Thursday, November 19, 2009
Captain Millet’s Wolfhounds, Hill 180
President Obama visited Osan Air Base Korea today. I wonder if the President took some time to visit Hill 180? It was there that Captain Lewis Millet, commander of E Company, 2nd Battalion, 27th Infantry led the last major bayonet charge in American military history on February 7, 1951.
President Truman awarded him the Congressional Medal of Honor.
Lewis Millet died this past Saturday, November 14. He was 88. You can read more about the Colonel’s life here and his obituary in the NY Times is here, published today.
Millet trained a lot of soldiers. While many will write of his heroism, this soldier’s spirit lives in a very real way at Fort Benning’s Ranger School, and at Fort Campbell where he founded the famous Recondo School. He was a Ranger’s Ranger, someone who championed non-commissioned officers. He encouraged infantry soldiers to practice their “fieldcraft”, those skills to thrive in the wild, not just survive. He believed in conducting operations at night and he didn’t take a liking to the firebase mentality.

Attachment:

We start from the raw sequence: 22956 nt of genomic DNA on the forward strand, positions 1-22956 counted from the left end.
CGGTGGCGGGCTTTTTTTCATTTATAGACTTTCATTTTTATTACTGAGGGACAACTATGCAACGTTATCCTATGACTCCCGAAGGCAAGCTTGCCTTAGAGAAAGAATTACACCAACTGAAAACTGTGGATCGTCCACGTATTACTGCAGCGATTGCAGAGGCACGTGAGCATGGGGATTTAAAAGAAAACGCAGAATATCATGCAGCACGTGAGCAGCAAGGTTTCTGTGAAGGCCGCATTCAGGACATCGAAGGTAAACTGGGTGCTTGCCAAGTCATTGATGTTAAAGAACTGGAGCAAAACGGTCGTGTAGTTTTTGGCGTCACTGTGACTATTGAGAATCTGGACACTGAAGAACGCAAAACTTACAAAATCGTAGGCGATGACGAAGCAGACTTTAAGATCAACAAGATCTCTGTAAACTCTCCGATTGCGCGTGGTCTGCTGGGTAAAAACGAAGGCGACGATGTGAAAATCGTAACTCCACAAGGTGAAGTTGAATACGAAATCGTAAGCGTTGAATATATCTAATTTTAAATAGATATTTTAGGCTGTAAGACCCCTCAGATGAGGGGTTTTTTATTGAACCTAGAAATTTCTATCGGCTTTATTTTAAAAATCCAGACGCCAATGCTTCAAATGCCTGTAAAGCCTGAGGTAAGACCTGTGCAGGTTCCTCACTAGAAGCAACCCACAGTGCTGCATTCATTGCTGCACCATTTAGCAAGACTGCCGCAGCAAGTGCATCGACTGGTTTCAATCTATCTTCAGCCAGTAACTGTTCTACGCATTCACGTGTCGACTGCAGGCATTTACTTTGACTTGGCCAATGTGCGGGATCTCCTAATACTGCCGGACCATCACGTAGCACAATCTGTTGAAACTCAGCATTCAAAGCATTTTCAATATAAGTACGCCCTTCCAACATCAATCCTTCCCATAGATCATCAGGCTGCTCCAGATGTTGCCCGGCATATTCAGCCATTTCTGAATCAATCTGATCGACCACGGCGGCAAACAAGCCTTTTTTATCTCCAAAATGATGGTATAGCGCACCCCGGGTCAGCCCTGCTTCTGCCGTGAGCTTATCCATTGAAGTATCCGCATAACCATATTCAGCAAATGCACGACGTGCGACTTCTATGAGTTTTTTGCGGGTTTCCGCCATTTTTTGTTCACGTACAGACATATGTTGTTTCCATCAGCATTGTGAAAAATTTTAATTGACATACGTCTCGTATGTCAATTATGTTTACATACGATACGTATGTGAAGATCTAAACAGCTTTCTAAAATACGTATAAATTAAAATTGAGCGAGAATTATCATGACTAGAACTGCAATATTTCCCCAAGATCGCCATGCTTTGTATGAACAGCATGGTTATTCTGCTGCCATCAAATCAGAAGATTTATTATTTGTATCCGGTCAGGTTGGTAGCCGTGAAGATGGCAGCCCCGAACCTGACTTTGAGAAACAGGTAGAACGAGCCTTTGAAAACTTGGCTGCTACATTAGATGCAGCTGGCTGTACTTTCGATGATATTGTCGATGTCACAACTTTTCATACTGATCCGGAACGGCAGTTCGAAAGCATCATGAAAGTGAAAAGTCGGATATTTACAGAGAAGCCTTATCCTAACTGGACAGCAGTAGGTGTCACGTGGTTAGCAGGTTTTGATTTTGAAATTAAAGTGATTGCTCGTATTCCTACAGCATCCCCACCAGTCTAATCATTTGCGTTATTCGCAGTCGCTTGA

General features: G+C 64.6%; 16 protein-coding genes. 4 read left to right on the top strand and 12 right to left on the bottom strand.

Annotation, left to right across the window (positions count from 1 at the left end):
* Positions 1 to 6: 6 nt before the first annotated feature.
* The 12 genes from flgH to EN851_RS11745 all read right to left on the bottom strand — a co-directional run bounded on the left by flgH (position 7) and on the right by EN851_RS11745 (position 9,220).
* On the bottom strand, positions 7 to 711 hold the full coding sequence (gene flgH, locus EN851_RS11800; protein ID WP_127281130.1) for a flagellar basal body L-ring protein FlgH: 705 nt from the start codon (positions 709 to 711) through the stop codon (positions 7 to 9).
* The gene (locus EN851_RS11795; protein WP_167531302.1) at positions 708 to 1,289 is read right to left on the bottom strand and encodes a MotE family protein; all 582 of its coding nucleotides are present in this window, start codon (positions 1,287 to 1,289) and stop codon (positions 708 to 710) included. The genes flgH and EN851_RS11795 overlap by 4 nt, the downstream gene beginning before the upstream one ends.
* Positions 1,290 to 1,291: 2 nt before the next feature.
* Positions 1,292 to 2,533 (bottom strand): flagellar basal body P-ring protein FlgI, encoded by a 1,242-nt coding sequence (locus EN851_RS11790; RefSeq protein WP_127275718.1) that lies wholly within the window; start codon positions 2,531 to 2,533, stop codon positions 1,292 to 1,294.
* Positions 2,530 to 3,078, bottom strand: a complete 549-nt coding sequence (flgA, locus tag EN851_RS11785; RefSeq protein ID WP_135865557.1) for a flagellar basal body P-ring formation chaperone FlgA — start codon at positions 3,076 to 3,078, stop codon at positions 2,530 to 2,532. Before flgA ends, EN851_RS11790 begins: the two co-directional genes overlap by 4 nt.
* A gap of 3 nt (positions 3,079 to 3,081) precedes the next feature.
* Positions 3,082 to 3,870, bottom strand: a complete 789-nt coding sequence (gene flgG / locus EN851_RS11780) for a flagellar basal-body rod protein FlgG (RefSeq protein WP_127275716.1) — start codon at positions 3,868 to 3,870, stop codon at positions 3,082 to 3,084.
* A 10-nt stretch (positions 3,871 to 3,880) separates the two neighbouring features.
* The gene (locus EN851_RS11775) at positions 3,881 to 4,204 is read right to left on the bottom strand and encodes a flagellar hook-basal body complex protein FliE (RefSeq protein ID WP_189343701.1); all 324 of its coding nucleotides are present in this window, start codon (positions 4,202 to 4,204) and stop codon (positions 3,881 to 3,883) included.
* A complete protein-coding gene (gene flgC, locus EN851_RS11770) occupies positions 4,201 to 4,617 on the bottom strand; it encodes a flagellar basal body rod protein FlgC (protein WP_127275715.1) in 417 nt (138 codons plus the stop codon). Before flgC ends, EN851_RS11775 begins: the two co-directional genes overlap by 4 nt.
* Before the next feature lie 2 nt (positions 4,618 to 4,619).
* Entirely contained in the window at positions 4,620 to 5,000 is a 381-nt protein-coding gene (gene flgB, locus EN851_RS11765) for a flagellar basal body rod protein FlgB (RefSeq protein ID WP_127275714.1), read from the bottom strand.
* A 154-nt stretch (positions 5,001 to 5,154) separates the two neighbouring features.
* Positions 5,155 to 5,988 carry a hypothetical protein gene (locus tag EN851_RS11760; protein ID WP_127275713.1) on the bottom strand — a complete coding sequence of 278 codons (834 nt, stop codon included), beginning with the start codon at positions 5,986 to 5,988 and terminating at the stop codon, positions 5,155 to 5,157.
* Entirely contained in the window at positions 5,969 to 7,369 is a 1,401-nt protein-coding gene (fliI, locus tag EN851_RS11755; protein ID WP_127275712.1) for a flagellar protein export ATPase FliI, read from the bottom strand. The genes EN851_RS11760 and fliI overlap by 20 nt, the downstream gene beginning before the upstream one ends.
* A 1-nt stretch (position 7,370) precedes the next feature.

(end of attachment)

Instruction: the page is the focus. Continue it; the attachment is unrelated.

Lewis Millet loved his Regiment, the 27th Infantry, Wolfhounds. He loved to talk about training. Soldiers would want to hear his war stories, but the discussion always transitioned to training. There will never be another Lewis Millet, no one like him, and yet there’s a collegial continuum of soldiers departed to serving who share the Colonel’s spirit of the bayonet, his belief in tough realistic training, and his love for soldiers.
Rangers Lead The Way